During the last five years, WOF’s marquee fund, the Balanced 1 Fund, has lost four per cent per year. If you factor in tax credits, it made 0.6 per cent per year. Either way, that’s far less than the S& P/ TSX composite index, which has generated 20.4 per cent per year, according to Morningstar Canada.
Since there’s an eight- year lock in, investors who bought shares five years ago are facing a huge opportunity cost ( relative to the TSX index) unless the fund makes a miraculous recovery in the next three years.
WOF president David Levi argues that the TSX index, because it is being driven by the hot resource market, is not a fair benchmark.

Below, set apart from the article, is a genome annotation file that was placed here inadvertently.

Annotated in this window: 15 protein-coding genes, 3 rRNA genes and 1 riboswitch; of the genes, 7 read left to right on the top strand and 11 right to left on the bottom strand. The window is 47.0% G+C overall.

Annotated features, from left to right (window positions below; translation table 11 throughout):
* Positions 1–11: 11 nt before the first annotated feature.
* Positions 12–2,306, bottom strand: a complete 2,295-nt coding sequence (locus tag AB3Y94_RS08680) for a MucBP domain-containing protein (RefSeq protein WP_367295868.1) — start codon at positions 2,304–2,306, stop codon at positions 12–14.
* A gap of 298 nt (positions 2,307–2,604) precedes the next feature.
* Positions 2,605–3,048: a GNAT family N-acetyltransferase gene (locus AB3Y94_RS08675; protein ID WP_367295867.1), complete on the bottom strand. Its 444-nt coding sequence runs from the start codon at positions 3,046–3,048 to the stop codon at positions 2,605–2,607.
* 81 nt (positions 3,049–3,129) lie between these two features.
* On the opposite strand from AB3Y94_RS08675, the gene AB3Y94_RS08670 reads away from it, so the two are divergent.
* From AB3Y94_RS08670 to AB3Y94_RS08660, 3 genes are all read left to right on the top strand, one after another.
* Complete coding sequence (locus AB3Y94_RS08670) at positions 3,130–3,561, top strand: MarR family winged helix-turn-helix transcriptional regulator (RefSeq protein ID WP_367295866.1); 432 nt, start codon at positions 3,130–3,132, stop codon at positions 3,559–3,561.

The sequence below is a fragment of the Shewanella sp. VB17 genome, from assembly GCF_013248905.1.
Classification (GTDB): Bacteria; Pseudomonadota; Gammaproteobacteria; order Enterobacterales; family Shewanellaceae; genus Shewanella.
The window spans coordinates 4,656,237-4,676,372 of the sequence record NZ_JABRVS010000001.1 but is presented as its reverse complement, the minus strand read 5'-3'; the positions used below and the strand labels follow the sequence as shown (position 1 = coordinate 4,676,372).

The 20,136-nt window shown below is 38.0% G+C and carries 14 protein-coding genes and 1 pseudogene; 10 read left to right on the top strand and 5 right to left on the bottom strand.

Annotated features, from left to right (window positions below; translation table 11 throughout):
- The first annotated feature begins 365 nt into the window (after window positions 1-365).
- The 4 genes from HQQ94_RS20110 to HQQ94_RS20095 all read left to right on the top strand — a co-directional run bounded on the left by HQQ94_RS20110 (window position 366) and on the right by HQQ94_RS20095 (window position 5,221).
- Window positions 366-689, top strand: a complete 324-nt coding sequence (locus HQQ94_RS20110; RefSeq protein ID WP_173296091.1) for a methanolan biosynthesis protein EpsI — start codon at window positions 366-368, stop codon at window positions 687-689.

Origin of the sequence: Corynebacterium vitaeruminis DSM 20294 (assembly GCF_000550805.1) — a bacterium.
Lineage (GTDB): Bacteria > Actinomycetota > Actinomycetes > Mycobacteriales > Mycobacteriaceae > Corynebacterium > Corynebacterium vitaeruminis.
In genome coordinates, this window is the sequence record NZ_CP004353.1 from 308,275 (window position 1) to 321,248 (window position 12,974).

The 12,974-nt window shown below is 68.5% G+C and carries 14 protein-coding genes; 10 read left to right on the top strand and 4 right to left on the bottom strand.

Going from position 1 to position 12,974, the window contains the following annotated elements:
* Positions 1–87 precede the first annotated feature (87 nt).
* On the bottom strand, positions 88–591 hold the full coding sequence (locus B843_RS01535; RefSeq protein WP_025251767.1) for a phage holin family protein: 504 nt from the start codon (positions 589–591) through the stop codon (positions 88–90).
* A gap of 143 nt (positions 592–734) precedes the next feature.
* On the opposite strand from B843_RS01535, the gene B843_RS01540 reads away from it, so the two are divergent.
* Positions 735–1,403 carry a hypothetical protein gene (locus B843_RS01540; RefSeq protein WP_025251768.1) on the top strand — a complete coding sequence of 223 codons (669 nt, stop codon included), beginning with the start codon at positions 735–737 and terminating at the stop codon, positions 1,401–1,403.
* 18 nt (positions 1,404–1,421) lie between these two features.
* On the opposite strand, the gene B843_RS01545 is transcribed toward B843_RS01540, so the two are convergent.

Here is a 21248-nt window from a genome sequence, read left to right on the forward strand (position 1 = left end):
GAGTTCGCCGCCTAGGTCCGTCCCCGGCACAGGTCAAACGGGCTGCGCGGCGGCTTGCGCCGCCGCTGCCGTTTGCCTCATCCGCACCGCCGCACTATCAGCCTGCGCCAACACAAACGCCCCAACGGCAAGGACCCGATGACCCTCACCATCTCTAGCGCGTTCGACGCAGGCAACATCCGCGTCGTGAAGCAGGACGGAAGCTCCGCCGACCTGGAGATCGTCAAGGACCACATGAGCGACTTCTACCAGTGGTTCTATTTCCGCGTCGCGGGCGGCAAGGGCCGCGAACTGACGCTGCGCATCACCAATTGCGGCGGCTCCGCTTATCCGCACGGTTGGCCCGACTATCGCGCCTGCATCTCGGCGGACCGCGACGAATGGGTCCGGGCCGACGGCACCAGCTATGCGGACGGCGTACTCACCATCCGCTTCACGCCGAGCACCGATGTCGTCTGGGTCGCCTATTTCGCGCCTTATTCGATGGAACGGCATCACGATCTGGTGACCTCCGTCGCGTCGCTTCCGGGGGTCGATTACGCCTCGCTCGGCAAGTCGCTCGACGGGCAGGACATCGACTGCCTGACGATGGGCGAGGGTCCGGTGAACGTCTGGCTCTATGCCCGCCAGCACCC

My f irs t response is that investors really don’t care. It’s sufficient for them to know that, by simply buying a mutual fund that mirrored the TSX index, they would have been better off. I think taxpayers would also have b e e n b e t t e r o f f , b e c a u s e investors’ money would have been directed to more productive businesses.
But even if we use the Nasdaq 100 — which Morningstar calls “ the best- known technology benchmark in the world” — WOF does not compare well. This index returned 9.6 per year during the past five years, compared with just 0.6 per cent for the balanced fund, even after factoring in tax credits.
The thing that really rankles me is that every year WOF pays a management fee equal to about 2.5 per cent of the fund’s assets to the fund manager, GrowthWorks Capital, which is owned by six labour unions and Levi.
They are getting rich from a scheme that is heavily subsidized by taxpayers, but in my view provides no net public benefit.